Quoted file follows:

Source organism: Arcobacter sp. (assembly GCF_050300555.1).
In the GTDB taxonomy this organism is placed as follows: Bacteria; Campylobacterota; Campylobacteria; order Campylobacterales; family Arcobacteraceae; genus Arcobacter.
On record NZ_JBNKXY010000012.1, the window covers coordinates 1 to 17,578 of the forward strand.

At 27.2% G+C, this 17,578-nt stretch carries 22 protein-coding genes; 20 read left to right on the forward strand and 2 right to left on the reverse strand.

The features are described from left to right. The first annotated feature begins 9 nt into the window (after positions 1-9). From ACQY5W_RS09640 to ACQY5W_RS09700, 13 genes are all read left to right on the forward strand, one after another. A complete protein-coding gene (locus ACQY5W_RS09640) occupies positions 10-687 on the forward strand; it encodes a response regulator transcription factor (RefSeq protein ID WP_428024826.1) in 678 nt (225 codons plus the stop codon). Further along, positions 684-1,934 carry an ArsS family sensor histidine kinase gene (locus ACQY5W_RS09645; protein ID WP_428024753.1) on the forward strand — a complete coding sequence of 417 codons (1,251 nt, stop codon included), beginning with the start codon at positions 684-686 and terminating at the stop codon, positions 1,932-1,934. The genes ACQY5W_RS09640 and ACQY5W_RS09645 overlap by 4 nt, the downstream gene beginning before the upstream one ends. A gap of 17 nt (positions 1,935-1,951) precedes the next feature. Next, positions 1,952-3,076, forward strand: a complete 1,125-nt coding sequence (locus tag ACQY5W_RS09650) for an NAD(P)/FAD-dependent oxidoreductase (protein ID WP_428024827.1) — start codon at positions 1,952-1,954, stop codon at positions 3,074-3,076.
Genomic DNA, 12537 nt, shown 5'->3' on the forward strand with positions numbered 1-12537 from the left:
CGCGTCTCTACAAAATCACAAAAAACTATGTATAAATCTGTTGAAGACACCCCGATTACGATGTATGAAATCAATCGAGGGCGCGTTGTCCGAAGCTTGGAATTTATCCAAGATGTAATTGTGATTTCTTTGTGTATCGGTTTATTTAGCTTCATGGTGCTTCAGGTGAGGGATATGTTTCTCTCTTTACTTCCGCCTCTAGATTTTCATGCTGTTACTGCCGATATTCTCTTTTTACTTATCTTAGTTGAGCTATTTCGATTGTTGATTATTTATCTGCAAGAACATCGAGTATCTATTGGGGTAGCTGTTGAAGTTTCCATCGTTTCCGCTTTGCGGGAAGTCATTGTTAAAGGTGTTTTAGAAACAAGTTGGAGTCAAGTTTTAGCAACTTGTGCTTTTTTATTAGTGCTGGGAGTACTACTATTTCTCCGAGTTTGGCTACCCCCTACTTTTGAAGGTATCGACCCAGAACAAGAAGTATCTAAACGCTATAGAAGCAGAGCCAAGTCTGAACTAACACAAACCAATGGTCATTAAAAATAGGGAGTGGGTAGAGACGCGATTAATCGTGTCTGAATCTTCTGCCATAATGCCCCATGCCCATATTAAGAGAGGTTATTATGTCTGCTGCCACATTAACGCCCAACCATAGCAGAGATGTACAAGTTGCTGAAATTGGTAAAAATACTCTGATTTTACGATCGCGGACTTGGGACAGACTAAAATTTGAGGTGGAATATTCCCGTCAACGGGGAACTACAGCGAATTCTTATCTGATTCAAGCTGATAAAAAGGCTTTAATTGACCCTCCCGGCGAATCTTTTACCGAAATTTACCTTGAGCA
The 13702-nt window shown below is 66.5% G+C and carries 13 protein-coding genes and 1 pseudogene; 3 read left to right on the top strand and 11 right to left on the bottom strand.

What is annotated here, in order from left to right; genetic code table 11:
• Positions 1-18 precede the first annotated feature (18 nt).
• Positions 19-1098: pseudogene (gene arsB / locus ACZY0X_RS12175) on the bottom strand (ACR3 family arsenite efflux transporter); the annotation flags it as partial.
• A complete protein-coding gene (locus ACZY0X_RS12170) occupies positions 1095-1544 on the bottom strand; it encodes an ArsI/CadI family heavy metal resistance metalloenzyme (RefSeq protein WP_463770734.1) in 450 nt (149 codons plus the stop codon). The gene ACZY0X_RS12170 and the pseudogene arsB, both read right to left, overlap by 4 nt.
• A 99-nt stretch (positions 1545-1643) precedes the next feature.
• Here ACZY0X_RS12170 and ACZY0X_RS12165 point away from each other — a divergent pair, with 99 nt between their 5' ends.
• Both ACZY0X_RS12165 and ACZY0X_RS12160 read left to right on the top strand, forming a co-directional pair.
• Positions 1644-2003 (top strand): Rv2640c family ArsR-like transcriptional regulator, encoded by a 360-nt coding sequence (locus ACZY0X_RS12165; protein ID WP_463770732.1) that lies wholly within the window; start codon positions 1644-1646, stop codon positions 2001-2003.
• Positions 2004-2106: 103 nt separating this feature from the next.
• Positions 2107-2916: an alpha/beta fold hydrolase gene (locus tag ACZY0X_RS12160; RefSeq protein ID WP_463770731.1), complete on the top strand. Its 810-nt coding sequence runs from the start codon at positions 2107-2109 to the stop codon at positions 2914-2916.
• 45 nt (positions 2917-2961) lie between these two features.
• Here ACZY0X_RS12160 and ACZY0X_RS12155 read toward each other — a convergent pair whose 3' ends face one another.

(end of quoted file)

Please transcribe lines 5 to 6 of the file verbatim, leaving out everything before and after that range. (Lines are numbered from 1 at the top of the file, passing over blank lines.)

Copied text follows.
The features are described from left to right. The first annotated feature begins 9 nt into the window (after positions 1-9). From ACQY5W_RS09640 to ACQY5W_RS09700, 13 genes are all read left to right on the forward strand, one after another. A complete protein-coding gene (locus ACQY5W_RS09640) occupies positions 10-687 on the forward strand; it encodes a response regulator transcription factor (RefSeq protein ID WP_428024826.1) in 678 nt (225 codons plus the stop codon). Further along, positions 684-1,934 carry an ArsS family sensor histidine kinase gene (locus ACQY5W_RS09645; protein ID WP_428024753.1) on the forward strand — a complete coding sequence of 417 codons (1,251 nt, stop codon included), beginning with the start codon at positions 684-686 and terminating at the stop codon, positions 1,932-1,934. The genes ACQY5W_RS09640 and ACQY5W_RS09645 overlap by 4 nt, the downstream gene beginning before the upstream one ends. A gap of 17 nt (positions 1,935-1,951) precedes the next feature. Next, positions 1,952-3,076, forward strand: a complete 1,125-nt coding sequence (locus tag ACQY5W_RS09650) for an NAD(P)/FAD-dependent oxidoreductase (protein ID WP_428024827.1) — start codon at positions 1,952-1,954, stop codon at positions 3,074-3,076.
Genomic DNA, 12537 nt, shown 5'->3' on the forward strand with positions numbered 1-12537 from the left: